A real danger comes from bias in data. A lot of people come into machine learning and find it’s easy to build their own network. But it’s very difficult to understand what’s really going on inside it. If you don’t have a sense of what’s going on, you can put anything in and get some answers out and not realize the bias in that process.
One example is a big ecommerce company’s machine algorithm that reviewed résumés and decided if a candidate should advance or not. It was in use for a while before someone finally looked at the algorithm and realized it was ranking women’s résumés as lower than men’s.
You like to think that algorithms can’t be biased, but when you put bias data in, bias things come out.
St. Louis, Missouri.
I was a camp counselor in high school. There was a time in my life when I thought I was going to get a parks and rec degree and camp was going to be my life. It’s very hard to describe what it’s like to be a camp counselor—you just become a “camp person.” I had a camp name. It’s a whole alter ego. Someone who wears costumes and performs skits in front of hundreds of kids.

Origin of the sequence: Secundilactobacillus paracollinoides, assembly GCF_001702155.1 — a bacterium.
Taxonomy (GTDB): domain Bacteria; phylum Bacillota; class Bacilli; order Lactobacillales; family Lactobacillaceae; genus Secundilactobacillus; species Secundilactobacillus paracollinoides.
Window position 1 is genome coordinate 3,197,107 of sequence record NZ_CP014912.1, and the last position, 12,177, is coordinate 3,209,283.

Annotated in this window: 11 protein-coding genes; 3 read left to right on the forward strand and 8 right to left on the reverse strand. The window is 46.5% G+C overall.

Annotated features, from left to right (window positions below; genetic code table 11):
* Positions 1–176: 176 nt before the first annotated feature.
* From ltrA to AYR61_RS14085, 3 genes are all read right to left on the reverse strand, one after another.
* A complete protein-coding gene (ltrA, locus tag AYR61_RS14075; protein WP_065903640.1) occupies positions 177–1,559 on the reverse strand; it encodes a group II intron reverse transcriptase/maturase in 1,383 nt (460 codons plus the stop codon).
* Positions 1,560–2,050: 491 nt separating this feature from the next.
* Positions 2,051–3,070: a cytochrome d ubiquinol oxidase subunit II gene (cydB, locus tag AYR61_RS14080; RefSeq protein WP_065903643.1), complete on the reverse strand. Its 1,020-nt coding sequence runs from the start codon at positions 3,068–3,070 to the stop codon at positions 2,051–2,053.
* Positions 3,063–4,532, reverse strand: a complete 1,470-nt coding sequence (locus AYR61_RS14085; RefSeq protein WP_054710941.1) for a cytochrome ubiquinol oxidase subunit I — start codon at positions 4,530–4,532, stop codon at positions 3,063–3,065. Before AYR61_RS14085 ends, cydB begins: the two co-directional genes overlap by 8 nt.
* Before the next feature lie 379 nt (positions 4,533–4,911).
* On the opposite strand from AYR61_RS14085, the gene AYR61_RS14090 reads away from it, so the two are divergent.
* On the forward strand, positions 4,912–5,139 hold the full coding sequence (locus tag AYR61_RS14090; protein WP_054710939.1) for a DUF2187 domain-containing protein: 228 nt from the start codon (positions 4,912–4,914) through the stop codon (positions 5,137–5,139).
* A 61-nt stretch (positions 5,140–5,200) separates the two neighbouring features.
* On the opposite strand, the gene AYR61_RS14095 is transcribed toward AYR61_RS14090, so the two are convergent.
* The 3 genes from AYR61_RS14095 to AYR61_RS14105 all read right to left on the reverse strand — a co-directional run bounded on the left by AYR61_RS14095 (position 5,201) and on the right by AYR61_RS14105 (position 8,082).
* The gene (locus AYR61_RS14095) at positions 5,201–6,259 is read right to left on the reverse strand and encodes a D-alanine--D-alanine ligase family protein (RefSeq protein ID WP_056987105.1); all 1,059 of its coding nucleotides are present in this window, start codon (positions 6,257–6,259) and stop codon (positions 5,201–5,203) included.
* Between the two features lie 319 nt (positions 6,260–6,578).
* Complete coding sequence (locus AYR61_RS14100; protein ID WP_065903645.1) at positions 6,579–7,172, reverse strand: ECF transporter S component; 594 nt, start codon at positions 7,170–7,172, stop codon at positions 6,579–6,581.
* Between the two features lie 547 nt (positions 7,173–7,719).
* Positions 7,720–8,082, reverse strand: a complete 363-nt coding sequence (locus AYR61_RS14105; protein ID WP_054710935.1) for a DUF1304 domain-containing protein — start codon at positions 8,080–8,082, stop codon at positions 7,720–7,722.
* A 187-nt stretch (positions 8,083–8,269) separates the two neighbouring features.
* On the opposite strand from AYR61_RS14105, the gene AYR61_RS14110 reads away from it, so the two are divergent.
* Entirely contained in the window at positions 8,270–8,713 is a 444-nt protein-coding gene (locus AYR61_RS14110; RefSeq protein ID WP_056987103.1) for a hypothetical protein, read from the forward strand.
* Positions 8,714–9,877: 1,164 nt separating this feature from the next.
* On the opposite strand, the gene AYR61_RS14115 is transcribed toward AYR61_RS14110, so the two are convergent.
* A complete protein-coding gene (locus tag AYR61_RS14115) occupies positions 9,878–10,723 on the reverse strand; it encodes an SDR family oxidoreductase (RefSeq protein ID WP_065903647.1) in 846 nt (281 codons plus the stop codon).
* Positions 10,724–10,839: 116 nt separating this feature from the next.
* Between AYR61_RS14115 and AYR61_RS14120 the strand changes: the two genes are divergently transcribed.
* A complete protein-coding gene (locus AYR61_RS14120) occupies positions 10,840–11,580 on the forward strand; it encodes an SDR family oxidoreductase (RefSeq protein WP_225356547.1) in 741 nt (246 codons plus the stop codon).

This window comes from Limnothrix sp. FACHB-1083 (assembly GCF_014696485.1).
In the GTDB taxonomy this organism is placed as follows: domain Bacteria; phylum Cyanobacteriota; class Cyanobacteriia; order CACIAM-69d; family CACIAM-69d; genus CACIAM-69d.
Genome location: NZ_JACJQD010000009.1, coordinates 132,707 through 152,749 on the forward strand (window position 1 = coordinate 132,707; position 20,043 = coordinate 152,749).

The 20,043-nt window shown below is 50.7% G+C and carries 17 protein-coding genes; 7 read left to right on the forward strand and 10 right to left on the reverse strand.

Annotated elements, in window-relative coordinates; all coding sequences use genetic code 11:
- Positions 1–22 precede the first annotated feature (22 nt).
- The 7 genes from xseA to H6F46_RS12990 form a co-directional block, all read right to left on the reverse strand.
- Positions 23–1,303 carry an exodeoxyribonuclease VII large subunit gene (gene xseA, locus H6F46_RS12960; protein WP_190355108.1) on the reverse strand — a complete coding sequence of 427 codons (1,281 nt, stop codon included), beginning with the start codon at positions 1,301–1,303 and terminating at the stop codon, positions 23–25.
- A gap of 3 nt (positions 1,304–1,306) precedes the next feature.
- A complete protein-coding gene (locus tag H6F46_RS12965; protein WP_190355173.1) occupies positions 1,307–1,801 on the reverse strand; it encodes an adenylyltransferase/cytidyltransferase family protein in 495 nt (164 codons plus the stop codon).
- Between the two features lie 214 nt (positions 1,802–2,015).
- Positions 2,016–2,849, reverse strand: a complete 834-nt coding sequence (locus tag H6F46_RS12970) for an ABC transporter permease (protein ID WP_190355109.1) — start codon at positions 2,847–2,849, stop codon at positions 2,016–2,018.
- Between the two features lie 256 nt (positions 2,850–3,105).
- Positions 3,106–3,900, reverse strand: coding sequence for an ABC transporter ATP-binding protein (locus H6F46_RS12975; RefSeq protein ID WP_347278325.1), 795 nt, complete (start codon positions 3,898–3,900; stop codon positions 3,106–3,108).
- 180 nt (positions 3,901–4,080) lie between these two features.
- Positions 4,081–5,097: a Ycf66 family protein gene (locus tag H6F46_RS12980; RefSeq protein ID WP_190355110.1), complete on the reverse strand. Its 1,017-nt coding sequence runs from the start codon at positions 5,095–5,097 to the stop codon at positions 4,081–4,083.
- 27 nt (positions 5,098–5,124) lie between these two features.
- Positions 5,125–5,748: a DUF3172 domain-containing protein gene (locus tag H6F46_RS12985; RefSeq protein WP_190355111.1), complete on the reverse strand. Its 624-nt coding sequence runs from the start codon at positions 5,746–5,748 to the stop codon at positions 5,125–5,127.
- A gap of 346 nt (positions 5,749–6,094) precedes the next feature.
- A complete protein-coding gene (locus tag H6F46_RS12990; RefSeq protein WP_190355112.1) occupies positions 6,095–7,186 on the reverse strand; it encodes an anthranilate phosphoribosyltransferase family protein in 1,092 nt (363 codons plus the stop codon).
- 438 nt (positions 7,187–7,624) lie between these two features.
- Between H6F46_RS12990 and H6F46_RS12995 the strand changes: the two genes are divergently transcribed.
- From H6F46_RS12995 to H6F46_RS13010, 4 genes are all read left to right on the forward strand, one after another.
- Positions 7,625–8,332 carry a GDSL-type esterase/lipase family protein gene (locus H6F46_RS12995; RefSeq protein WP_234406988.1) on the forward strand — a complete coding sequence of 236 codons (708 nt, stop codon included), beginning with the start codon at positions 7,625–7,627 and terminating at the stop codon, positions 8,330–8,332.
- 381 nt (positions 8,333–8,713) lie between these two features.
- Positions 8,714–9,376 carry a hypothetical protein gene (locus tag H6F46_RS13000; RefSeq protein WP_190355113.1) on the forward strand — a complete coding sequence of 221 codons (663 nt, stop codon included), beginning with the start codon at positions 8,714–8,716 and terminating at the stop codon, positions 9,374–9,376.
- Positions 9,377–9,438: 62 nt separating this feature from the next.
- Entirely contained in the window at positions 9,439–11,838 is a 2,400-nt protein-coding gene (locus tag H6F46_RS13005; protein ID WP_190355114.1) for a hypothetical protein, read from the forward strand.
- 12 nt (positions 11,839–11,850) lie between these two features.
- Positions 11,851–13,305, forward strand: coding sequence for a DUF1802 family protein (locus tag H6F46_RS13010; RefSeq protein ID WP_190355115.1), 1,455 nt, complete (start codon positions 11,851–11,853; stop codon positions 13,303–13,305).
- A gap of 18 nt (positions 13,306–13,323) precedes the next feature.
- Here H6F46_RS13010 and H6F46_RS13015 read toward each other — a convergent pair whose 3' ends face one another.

The kids were anywhere between seven and 17. I did friendship bracelets, flag football, soccer, volleyball, windsurfing, and archery.
Ada Lovelace. She was a mathematician and writer born in the early 1800s and she invented algorithms.
At that time people understood the possibilities of machines carrying out basic calculations, but she had the insight that they could do a lot more. She didn’t even realize that in her notes she wrote down the first algorithm. Tragically, she died young, at 37. She did so much in that time. They named a programming language after her called “Ada.” It’s used in some military work these days.
I’ve been working on a project for prostate cancer treatment planning under an NIH grant. When a patient goes into a hospital with prostate cancer, they get a CT scan or an MRI—this project works with CT scan data—and doctors use that data to come up with that they believe to be the ideal radiation therapy dosage. They want to target the prostate the most to kill the cancer, while reducing “off-target” damage to other tissues from the radiation.